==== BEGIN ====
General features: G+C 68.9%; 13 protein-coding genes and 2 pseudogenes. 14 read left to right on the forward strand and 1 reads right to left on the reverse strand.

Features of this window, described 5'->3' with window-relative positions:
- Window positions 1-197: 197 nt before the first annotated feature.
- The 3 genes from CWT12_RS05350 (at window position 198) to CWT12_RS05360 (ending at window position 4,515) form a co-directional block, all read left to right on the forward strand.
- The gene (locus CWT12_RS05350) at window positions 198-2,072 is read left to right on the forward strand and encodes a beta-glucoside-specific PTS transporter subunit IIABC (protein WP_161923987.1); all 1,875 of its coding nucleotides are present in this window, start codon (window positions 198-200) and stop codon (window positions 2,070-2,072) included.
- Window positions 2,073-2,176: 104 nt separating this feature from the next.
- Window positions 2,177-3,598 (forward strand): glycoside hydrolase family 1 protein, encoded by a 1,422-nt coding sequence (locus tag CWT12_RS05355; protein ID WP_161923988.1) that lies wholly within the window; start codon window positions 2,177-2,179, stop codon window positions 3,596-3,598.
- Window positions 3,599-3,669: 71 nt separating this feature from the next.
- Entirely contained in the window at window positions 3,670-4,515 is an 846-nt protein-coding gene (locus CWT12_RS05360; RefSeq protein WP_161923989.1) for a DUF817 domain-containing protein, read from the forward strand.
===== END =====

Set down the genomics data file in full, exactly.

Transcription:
General features: G+C 68.9%; 13 protein-coding genes and 2 pseudogenes. 14 read left to right on the forward strand and 1 reads right to left on the reverse strand.

Features of this window, described 5'->3' with window-relative positions:
- Window positions 1-197: 197 nt before the first annotated feature.
- The 3 genes from CWT12_RS05350 (at window position 198) to CWT12_RS05360 (ending at window position 4,515) form a co-directional block, all read left to right on the forward strand.
- The gene (locus CWT12_RS05350) at window positions 198-2,072 is read left to right on the forward strand and encodes a beta-glucoside-specific PTS transporter subunit IIABC (protein WP_161923987.1); all 1,875 of its coding nucleotides are present in this window, start codon (window positions 198-200) and stop codon (window positions 2,070-2,072) included.
- Window positions 2,073-2,176: 104 nt separating this feature from the next.
- Window positions 2,177-3,598 (forward strand): glycoside hydrolase family 1 protein, encoded by a 1,422-nt coding sequence (locus tag CWT12_RS05355; protein ID WP_161923988.1) that lies wholly within the window; start codon window positions 2,177-2,179, stop codon window positions 3,596-3,598.
- Window positions 3,599-3,669: 71 nt separating this feature from the next.
- Entirely contained in the window at window positions 3,670-4,515 is an 846-nt protein-coding gene (locus CWT12_RS05360; RefSeq protein WP_161923989.1) for a DUF817 domain-containing protein, read from the forward strand.